Vienna student takes point of view of oyster to succeed in essay contest

Vienna-area resident Conner Tadlock (third from right), an eighth-grader at Kilmer Middle School, recently was awarded second place in the 2018 Tidewater Oyster Gardeners Association's Youth Writing Contest. Also pictured are association president Terry Lewis, first-place winner Kristin Blake, third-place finisher Riley Tripp, and essay judges Sue and Robert Morgan.

As Vienna-area student Conner Tadlock read previous winning entries in preparation for entering the 2018 Tidewater Oyster Gardeners Association’s (TOGA) Youth Writing Contest earlier this year, he noticed most of those essays read like term papers. 

Tadlock, a 14-year-old eighth-grader at Kilmer Middle School, took a markedly different tack and wrote “‘My Life,’ by Chester the Chesapeake Oyster,” which told an oyster’s story from a “first-mollusk” perspective.

“It was about the life of an average oyster, how he started out, what problems he’s facing and what people can do to help,” he said.

Chester starts out as an oyster larva, smaller than a grain of rice, floating around the Chesapeake Bay. He lands upon an old oyster reef, builds upon it and begins cleaning the water and filtering out food.

“I kind of wanted to make my essay a little bit different and make it easy to understand,” he said. “It’s not only for people in the TOGA organization, but for kids and younger people who might find it more entertaining.”

That unorthodox approach earned Tadlock a second-place award in the essay contest. The competition, co-sponsored by People’s Community Bank, was open to all Virginia middle-school students, including home-schooled ones.

The winners presented their essays March 30 at TOGA’s annual membership meeting, held at the Virginia Institute of Marine Science in Gloucester Point. The contest’s first-place winner, Kristin Blake, and third-place finisher, Riley Tripp, both hail from Thomas Hunter Middle School in Mathews, Va.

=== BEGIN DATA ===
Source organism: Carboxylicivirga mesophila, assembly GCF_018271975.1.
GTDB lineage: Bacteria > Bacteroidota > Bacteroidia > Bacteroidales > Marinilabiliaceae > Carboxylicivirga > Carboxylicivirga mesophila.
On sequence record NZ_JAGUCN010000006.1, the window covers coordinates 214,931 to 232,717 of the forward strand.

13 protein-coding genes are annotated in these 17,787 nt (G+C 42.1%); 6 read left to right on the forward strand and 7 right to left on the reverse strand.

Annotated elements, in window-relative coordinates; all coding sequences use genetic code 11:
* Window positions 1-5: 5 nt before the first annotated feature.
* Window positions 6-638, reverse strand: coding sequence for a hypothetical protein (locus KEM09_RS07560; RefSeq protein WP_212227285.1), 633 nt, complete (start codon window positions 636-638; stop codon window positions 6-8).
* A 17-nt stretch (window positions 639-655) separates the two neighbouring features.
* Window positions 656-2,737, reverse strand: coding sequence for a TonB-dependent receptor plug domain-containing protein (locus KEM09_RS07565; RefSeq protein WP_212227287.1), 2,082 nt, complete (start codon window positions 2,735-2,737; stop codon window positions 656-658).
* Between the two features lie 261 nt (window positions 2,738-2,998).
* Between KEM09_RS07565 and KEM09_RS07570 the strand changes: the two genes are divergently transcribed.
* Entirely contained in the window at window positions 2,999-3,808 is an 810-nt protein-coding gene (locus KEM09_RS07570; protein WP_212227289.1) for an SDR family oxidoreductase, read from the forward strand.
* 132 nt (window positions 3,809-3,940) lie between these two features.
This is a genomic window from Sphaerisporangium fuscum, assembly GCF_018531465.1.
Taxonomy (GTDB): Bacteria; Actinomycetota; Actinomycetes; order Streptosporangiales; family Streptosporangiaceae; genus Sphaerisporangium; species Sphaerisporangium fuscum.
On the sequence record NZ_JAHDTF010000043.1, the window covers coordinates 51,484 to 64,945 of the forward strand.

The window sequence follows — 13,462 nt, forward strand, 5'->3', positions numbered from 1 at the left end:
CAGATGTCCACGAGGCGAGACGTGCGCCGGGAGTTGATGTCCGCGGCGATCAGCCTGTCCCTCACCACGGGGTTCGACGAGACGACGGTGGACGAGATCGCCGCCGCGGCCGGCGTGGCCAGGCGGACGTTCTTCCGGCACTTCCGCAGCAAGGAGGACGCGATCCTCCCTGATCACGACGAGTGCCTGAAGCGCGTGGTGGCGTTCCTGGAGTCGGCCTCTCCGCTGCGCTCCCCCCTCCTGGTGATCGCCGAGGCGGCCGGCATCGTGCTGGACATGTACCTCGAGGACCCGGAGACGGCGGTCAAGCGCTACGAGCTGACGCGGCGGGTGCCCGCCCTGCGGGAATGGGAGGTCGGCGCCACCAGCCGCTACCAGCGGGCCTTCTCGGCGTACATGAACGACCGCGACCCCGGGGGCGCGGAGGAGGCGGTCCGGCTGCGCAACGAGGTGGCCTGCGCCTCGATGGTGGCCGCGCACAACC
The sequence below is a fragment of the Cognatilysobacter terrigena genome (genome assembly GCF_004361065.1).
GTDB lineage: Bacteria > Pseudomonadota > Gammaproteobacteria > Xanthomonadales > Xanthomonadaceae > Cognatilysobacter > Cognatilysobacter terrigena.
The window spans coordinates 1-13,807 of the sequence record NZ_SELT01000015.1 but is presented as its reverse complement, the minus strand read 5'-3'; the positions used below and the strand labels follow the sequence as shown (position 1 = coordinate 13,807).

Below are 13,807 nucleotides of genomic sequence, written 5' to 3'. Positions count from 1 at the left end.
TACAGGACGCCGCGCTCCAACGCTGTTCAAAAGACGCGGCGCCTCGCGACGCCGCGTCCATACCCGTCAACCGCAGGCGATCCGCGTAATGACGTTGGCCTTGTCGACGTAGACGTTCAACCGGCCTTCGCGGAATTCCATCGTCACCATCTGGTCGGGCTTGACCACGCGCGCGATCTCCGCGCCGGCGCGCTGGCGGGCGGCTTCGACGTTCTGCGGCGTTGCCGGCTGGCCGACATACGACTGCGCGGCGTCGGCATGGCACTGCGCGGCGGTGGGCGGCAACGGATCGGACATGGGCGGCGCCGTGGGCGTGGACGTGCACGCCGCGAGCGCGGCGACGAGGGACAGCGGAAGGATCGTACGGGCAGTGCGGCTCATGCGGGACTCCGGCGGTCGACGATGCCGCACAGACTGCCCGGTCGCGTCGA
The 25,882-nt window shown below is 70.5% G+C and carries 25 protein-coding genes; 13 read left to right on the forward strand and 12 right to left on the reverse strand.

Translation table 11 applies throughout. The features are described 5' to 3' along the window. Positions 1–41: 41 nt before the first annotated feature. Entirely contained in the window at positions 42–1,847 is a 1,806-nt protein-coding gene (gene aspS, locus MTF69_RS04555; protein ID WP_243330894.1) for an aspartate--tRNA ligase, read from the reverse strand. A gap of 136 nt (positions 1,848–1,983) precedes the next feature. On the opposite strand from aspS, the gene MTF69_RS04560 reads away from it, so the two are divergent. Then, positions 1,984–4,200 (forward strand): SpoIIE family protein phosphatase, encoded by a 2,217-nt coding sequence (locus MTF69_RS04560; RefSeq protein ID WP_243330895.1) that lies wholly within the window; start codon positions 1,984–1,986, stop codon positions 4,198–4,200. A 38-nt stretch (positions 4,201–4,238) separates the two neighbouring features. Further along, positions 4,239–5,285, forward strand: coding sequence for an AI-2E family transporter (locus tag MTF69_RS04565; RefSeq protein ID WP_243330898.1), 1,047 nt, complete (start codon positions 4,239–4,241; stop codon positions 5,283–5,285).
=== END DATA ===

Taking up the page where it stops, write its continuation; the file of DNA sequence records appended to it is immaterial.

Association leaders awarded cash prizes of $150, $100 and $50 to the respective first-, second- and third-place finishers. Tadlock has no immediate plans for his winnings and likely will deposit them in a savings account.

Each winning writer also received an oyster cage. Not living close enough to a suitable place for raising oysters, Tadlock gave his cage to his grandparents, who grow oysters near the Corrotoman River in Lancaster County on Virginia’s Northern Neck.

Tadlock’s essay tells how the bay’s lower salinity strains oysters, saps their energy and makes them susceptible to pathogens and diseases that eventually kill them.

The essay also discusses how people can grow oysters and introduce them into the bay. In addition, people can throw oyster shells back into the bay, as these provide foundations where the saltwater bivalve mollusks can live, he said. 

Tadlock researched six or seven Websites for information about oysters. His essay also delves into the problem of over-harvesting and urges people to catch only the amount of oysters they need.

“One fact that I found really interesting was that an adult oyster can filter up to 50 gallons of water a day,” Tadlock added.

Tadlock’s parents are Scott and Lillian Sun Tadlock. He also has two older sisters, one of whom, Catherine, won the TOGA essay contest in 2016 with an account of her father’s family’s oystering business in the 1920s.

Conner Tadlock is an honor student at Kilmer Middle School, plays Ultimate Frisbee and has been a trumpet player since fourth grade. He soon will audition for George C. Marshall High School’s band and may pursue engineering or business when he gets to college.

A Life Scout with Troop 1128, he is seeking several more merit badges and is designing a project help him earn an Eagle Scout award.

Tadlock also long has had a keen interest in conservation.

“Ever since I was really young, I’ve loved going outside and looking at insects and nature,” he said. “I love going to parks and nature centers and joining camps there to learn about the outdoors.”

His mother was impressed by the clever angle of her son’s winning essay and said it had crossed the family’s mind to turn Chester’s saga into a children’s book.

“Stranger things have happened, right?” she said. “It could be a movie deal. Who knows? It could be a syndicated-cartoon deal for all we know.”

Her son has not tried raw oysters on the half-shell, but loves fried ones.

“He’s a good cook, but he’s not tried cooking oysters yet because they’re kind of too expensive to mess with,” his mother said. “He does appreciate a well-cooked oyster.”

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